Ample Liquidity Sees China’s Interest Rates Fall, Jump in New Bonds
Duan Siyu
DATE:  Apr 22 2020
/ SOURCE:  Yicai
Ample Liquidity Sees China’s Interest Rates Fall, Jump in New Bonds Ample Liquidity Sees China’s Interest Rates Fall, Jump in New Bonds

(Yicai Global) April 22 -- Strong countercyclical measures taken by the People’s Bank of China have provided adequate levels of liquidity in the country’s markets, leading to falling interest rates across the board and the issuance of more bonds. This has greatly cut the financing costs of companies battling with the fallout from Covid-19.

The PBOC injected CNY1.3 trillion (USD183.4 billion) worth of liquidity into the country’s markets in the first quarter, many times more than the CNY42.5 billion provided in the same period last year.

To ensure adequate liquidity, the central bank cut the reserve requirement ratio, which is the minimum proportion of funds that a bank must hold in reserve, several times. It also lowered interest rates on banks’ excess reserves at the central bank, on reverse repurchase agreements as well as the medium-term lending facility.

The overnight Shanghai Interbank Offered Rate, which is the reference rate set overnight at which banks offer to lend funds to other banks, has been below 1 percent for seven consecutive trading days. The PBOC has also suspended open market operations of reverse repos for 15 straight trading days due to sufficient liquidity.

Market interest rates stayed within a small range of 2.2 percent from early February to mid-March, but since late March this rate has fluctuated more and the short-term interest rate dropped rapidly, a market insider told Yicai Global. The interest rate for seven-day repurchase of depository institutions in the inter-bank market has basically remained under 2 percent.

“The decline of short-term interest rates was quite prominent, especially when the rate on excess reserves was revised downward to 0.35 percent from the previous 0.72 percent on April 7,” a bond trader at a large state-owned bank told Yicai Global.

The current interest rate on excess reserves is the lowest since 1996, and its downward revision makes more room for the decline of the overnight funding rate, according to a research report by Jianghai Securities. That greatly reduces the cost of funding in the inter-bank market.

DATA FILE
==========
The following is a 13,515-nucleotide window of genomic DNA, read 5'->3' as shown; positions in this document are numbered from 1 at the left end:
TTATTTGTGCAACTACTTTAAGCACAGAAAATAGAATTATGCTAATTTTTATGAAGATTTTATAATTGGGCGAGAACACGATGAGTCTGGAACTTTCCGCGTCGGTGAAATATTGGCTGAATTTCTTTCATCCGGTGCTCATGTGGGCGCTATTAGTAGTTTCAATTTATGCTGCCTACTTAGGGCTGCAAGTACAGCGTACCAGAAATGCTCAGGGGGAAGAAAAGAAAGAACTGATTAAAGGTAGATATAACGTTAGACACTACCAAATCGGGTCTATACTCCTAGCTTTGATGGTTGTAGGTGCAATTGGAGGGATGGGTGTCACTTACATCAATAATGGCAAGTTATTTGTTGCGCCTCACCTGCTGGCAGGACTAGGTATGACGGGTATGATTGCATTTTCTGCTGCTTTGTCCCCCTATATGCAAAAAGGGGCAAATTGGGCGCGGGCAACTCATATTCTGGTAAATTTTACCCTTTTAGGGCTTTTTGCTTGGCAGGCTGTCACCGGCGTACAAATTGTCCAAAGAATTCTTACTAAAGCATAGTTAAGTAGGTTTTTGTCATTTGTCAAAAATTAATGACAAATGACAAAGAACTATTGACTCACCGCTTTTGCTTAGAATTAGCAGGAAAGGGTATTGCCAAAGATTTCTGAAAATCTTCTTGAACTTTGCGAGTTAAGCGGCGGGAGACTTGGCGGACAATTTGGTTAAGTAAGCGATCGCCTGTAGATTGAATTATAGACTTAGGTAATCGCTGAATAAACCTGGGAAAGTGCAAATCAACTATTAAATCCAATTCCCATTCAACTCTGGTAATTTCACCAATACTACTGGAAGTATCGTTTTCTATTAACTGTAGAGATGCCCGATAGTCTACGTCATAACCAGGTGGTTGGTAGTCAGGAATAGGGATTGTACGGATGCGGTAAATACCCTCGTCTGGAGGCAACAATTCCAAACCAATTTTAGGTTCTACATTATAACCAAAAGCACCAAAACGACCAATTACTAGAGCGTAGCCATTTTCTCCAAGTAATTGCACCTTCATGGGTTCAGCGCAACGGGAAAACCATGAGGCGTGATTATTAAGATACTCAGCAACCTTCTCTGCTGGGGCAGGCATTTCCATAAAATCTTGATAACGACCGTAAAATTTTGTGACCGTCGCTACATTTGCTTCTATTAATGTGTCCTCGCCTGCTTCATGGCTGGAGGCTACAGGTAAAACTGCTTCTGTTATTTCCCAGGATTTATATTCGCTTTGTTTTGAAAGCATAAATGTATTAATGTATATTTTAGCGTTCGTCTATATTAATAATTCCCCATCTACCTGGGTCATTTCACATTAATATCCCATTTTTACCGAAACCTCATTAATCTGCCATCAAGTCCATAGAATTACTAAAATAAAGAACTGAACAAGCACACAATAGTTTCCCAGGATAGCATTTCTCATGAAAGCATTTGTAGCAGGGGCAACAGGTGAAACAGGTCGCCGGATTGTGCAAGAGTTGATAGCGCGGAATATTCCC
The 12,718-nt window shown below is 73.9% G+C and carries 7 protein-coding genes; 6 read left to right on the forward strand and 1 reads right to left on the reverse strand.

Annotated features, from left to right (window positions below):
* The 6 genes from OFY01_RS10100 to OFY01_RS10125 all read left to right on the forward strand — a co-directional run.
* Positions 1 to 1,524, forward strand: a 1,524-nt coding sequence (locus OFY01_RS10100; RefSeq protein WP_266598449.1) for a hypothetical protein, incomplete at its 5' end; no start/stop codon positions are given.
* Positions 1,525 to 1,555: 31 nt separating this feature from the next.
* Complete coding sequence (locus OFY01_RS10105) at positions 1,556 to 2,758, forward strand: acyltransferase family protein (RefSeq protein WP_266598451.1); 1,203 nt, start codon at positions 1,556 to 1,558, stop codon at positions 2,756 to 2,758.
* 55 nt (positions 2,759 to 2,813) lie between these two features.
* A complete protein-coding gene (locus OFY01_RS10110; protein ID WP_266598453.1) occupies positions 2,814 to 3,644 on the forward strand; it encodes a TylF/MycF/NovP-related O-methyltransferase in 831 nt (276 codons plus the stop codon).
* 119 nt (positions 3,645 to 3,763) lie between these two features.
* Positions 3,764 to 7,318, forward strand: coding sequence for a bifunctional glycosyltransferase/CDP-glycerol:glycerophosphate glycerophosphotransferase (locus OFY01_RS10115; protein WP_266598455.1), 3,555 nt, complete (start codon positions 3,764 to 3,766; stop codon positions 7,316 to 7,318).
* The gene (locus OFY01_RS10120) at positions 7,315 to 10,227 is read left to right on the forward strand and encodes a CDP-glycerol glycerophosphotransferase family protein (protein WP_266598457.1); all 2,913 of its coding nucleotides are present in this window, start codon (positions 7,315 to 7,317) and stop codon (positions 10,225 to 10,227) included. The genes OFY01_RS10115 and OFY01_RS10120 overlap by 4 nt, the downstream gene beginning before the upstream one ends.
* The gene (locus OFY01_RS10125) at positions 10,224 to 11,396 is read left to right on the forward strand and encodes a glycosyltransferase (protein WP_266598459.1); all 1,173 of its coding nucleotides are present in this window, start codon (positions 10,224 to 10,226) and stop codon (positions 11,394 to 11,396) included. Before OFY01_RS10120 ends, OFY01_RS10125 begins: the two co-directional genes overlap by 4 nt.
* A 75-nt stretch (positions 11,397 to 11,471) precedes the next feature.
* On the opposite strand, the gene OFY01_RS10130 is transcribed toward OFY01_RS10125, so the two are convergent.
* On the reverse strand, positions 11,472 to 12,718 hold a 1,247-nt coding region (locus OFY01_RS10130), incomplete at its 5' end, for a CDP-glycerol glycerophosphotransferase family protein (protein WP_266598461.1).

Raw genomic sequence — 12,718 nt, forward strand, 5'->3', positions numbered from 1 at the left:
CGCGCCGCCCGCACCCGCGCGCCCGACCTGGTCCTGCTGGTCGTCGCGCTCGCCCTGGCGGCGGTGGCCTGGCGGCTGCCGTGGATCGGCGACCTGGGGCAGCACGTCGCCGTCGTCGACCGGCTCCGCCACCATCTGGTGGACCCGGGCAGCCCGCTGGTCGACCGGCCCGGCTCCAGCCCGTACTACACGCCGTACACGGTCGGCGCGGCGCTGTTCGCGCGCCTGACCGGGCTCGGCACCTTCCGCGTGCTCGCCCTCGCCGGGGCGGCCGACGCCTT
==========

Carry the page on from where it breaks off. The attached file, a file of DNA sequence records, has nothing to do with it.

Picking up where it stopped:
Bonds Surge

Dropping interest rates have influenced the bond market. The number of bonds issued since the start of the year has been on the rise, with decreasing earnings rates. Some newly issued bond’s coupon rates have even fallen below the 4 percent threshold, a rare event.

“Sufficient market liquidity together with the declining appetite for risk, have made low-risk bonds more popular, resulting in a further decrease in their interest rates,” an insider at Beijing’s bond market told Yicai Global.

A record amount of bonds was issued in March. Their value tallied CNY1.56 trillion (USD220 billion) and net financing exceeded CNY900 billion (USD127.1 billion), both historic highs for a single month, said Li Yuze, an analyst of fixed incomes at China Merchants Securities.

The average annual interest rate for corporate bonds was 4.15 percent this month as of yesterday, down 84.58 basis points from January, according to the financial information service platform Wind. Medium-term notes were down 66.39 bps from January to 3.35 percent, while short-term commercial papers were down 74.51 bps to 2 percent.

Editors: Tang Shihua, Kim Taylor

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Keywords:   Debt Market,Interbank Market,Liquidity,Monetary Policy,Sector Analysis